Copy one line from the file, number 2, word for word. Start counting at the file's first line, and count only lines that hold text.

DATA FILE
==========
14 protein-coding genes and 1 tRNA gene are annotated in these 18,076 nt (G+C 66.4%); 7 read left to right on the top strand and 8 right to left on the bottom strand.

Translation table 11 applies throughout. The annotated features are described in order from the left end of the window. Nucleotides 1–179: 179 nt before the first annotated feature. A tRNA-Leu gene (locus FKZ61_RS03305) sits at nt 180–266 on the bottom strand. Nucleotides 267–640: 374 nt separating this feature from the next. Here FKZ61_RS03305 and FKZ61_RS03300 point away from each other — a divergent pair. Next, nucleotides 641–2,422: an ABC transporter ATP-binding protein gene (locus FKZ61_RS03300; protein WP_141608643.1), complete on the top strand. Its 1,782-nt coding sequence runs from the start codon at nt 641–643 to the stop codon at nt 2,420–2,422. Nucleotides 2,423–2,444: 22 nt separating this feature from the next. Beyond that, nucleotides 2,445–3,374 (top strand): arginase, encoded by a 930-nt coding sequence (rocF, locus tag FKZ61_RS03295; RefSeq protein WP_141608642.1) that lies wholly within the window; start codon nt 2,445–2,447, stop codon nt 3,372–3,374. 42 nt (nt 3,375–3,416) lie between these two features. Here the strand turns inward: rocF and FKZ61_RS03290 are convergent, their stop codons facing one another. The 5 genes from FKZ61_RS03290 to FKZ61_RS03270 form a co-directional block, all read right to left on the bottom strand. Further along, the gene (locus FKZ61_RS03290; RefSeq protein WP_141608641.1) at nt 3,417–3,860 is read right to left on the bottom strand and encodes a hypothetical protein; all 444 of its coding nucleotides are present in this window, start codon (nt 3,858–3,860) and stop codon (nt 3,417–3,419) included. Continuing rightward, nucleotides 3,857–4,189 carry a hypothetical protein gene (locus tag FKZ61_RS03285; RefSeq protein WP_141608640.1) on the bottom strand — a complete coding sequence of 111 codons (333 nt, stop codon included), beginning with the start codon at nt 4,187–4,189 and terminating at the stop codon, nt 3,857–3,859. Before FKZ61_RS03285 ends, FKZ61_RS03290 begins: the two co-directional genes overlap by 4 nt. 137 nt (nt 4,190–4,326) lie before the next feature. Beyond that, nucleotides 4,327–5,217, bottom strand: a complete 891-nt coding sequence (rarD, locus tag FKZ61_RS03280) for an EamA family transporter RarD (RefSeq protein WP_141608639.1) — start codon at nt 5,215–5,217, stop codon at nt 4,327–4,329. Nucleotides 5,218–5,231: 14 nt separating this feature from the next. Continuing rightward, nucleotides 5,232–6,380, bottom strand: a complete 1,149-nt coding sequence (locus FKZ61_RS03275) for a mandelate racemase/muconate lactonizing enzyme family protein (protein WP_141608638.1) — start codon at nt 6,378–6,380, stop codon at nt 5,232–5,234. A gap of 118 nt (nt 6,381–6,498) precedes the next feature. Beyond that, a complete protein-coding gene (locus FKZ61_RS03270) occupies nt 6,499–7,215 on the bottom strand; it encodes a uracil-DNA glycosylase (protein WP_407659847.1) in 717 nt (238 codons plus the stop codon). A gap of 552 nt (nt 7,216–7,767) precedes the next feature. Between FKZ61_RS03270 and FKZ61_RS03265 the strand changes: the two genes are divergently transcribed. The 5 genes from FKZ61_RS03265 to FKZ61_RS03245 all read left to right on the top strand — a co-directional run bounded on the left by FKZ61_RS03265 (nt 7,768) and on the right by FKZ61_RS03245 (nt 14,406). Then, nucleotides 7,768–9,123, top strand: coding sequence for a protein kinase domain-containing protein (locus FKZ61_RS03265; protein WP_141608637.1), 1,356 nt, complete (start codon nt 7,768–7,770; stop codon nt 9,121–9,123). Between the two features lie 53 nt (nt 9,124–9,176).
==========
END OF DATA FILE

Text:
Translation table 11 applies throughout. The annotated features are described in order from the left end of the window. Nucleotides 1–179: 179 nt before the first annotated feature. A tRNA-Leu gene (locus FKZ61_RS03305) sits at nt 180–266 on the bottom strand. Nucleotides 267–640: 374 nt separating this feature from the next. Here FKZ61_RS03305 and FKZ61_RS03300 point away from each other — a divergent pair. Next, nucleotides 641–2,422: an ABC transporter ATP-binding protein gene (locus FKZ61_RS03300; protein WP_141608643.1), complete on the top strand. Its 1,782-nt coding sequence runs from the start codon at nt 641–643 to the stop codon at nt 2,420–2,422. Nucleotides 2,423–2,444: 22 nt separating this feature from the next. Beyond that, nucleotides 2,445–3,374 (top strand): arginase, encoded by a 930-nt coding sequence (rocF, locus tag FKZ61_RS03295; RefSeq protein WP_141608642.1) that lies wholly within the window; start codon nt 2,445–2,447, stop codon nt 3,372–3,374. 42 nt (nt 3,375–3,416) lie between these two features. Here the strand turns inward: rocF and FKZ61_RS03290 are convergent, their stop codons facing one another. The 5 genes from FKZ61_RS03290 to FKZ61_RS03270 form a co-directional block, all read right to left on the bottom strand. Further along, the gene (locus FKZ61_RS03290; RefSeq protein WP_141608641.1) at nt 3,417–3,860 is read right to left on the bottom strand and encodes a hypothetical protein; all 444 of its coding nucleotides are present in this window, start codon (nt 3,858–3,860) and stop codon (nt 3,417–3,419) included. Continuing rightward, nucleotides 3,857–4,189 carry a hypothetical protein gene (locus tag FKZ61_RS03285; RefSeq protein WP_141608640.1) on the bottom strand — a complete coding sequence of 111 codons (333 nt, stop codon included), beginning with the start codon at nt 4,187–4,189 and terminating at the stop codon, nt 3,857–3,859. Before FKZ61_RS03285 ends, FKZ61_RS03290 begins: the two co-directional genes overlap by 4 nt. 137 nt (nt 4,190–4,326) lie before the next feature. Beyond that, nucleotides 4,327–5,217, bottom strand: a complete 891-nt coding sequence (rarD, locus tag FKZ61_RS03280) for an EamA family transporter RarD (RefSeq protein WP_141608639.1) — start codon at nt 5,215–5,217, stop codon at nt 4,327–4,329. Nucleotides 5,218–5,231: 14 nt separating this feature from the next. Continuing rightward, nucleotides 5,232–6,380, bottom strand: a complete 1,149-nt coding sequence (locus FKZ61_RS03275) for a mandelate racemase/muconate lactonizing enzyme family protein (protein WP_141608638.1) — start codon at nt 6,378–6,380, stop codon at nt 5,232–5,234. A gap of 118 nt (nt 6,381–6,498) precedes the next feature. Beyond that, a complete protein-coding gene (locus FKZ61_RS03270) occupies nt 6,499–7,215 on the bottom strand; it encodes a uracil-DNA glycosylase (protein WP_407659847.1) in 717 nt (238 codons plus the stop codon). A gap of 552 nt (nt 7,216–7,767) precedes the next feature. Between FKZ61_RS03270 and FKZ61_RS03265 the strand changes: the two genes are divergently transcribed. The 5 genes from FKZ61_RS03265 to FKZ61_RS03245 all read left to right on the top strand — a co-directional run bounded on the left by FKZ61_RS03265 (nt 7,768) and on the right by FKZ61_RS03245 (nt 14,406). Then, nucleotides 7,768–9,123, top strand: coding sequence for a protein kinase domain-containing protein (locus FKZ61_RS03265; protein WP_141608637.1), 1,356 nt, complete (start codon nt 7,768–7,770; stop codon nt 9,121–9,123). Between the two features lie 53 nt (nt 9,124–9,176).